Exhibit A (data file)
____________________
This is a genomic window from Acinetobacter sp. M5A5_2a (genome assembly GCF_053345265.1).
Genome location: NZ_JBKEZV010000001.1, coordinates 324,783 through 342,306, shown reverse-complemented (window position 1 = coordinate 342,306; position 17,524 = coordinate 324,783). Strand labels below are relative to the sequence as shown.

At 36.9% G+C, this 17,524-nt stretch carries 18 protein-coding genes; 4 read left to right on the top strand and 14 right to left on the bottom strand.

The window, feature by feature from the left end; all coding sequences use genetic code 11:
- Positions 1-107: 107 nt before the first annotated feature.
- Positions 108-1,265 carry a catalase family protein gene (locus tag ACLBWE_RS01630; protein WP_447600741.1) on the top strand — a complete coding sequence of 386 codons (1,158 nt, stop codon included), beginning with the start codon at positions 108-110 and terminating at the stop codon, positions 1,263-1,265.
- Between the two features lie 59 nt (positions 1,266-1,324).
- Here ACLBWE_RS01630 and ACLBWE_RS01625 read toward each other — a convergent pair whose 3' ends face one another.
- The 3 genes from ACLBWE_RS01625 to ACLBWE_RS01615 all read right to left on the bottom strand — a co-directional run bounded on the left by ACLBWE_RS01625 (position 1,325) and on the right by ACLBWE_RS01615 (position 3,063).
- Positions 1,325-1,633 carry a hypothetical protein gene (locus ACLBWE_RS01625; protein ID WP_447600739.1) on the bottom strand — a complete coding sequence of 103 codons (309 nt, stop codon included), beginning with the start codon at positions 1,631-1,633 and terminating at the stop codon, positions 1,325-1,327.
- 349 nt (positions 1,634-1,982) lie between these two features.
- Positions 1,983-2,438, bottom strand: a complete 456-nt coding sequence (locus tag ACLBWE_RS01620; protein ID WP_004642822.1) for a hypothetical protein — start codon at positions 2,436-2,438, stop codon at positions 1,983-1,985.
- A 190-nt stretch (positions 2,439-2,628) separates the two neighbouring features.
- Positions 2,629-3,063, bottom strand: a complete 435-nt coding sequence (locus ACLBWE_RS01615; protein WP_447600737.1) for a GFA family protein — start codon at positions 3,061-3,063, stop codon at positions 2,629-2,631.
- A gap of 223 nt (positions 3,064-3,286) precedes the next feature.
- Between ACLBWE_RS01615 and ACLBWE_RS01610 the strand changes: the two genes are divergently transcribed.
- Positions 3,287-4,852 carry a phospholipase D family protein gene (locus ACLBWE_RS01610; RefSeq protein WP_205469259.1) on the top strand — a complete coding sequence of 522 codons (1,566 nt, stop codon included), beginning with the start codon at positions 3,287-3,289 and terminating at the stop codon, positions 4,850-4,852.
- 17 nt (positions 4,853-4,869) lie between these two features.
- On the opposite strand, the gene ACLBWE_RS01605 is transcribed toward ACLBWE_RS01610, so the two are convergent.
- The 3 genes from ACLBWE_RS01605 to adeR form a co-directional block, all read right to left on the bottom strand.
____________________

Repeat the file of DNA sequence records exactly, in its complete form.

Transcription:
This is a genomic window from Acinetobacter sp. M5A5_2a (genome assembly GCF_053345265.1).
Genome location: NZ_JBKEZV010000001.1, coordinates 324,783 through 342,306, shown reverse-complemented (window position 1 = coordinate 342,306; position 17,524 = coordinate 324,783). Strand labels below are relative to the sequence as shown.

At 36.9% G+C, this 17,524-nt stretch carries 18 protein-coding genes; 4 read left to right on the top strand and 14 right to left on the bottom strand.

The window, feature by feature from the left end; all coding sequences use genetic code 11:
- Positions 1-107: 107 nt before the first annotated feature.
- Positions 108-1,265 carry a catalase family protein gene (locus tag ACLBWE_RS01630; protein WP_447600741.1) on the top strand — a complete coding sequence of 386 codons (1,158 nt, stop codon included), beginning with the start codon at positions 108-110 and terminating at the stop codon, positions 1,263-1,265.
- Between the two features lie 59 nt (positions 1,266-1,324).
- Here ACLBWE_RS01630 and ACLBWE_RS01625 read toward each other — a convergent pair whose 3' ends face one another.
- The 3 genes from ACLBWE_RS01625 to ACLBWE_RS01615 all read right to left on the bottom strand — a co-directional run bounded on the left by ACLBWE_RS01625 (position 1,325) and on the right by ACLBWE_RS01615 (position 3,063).
- Positions 1,325-1,633 carry a hypothetical protein gene (locus ACLBWE_RS01625; protein ID WP_447600739.1) on the bottom strand — a complete coding sequence of 103 codons (309 nt, stop codon included), beginning with the start codon at positions 1,631-1,633 and terminating at the stop codon, positions 1,325-1,327.
- 349 nt (positions 1,634-1,982) lie between these two features.
- Positions 1,983-2,438, bottom strand: a complete 456-nt coding sequence (locus tag ACLBWE_RS01620; protein ID WP_004642822.1) for a hypothetical protein — start codon at positions 2,436-2,438, stop codon at positions 1,983-1,985.
- A 190-nt stretch (positions 2,439-2,628) separates the two neighbouring features.
- Positions 2,629-3,063, bottom strand: a complete 435-nt coding sequence (locus ACLBWE_RS01615; protein WP_447600737.1) for a GFA family protein — start codon at positions 3,061-3,063, stop codon at positions 2,629-2,631.
- A gap of 223 nt (positions 3,064-3,286) precedes the next feature.
- Between ACLBWE_RS01615 and ACLBWE_RS01610 the strand changes: the two genes are divergently transcribed.
- Positions 3,287-4,852 carry a phospholipase D family protein gene (locus ACLBWE_RS01610; RefSeq protein WP_205469259.1) on the top strand — a complete coding sequence of 522 codons (1,566 nt, stop codon included), beginning with the start codon at positions 3,287-3,289 and terminating at the stop codon, positions 4,850-4,852.
- 17 nt (positions 4,853-4,869) lie between these two features.
- On the opposite strand, the gene ACLBWE_RS01605 is transcribed toward ACLBWE_RS01610, so the two are convergent.
- The 3 genes from ACLBWE_RS01605 to adeR form a co-directional block, all read right to left on the bottom strand.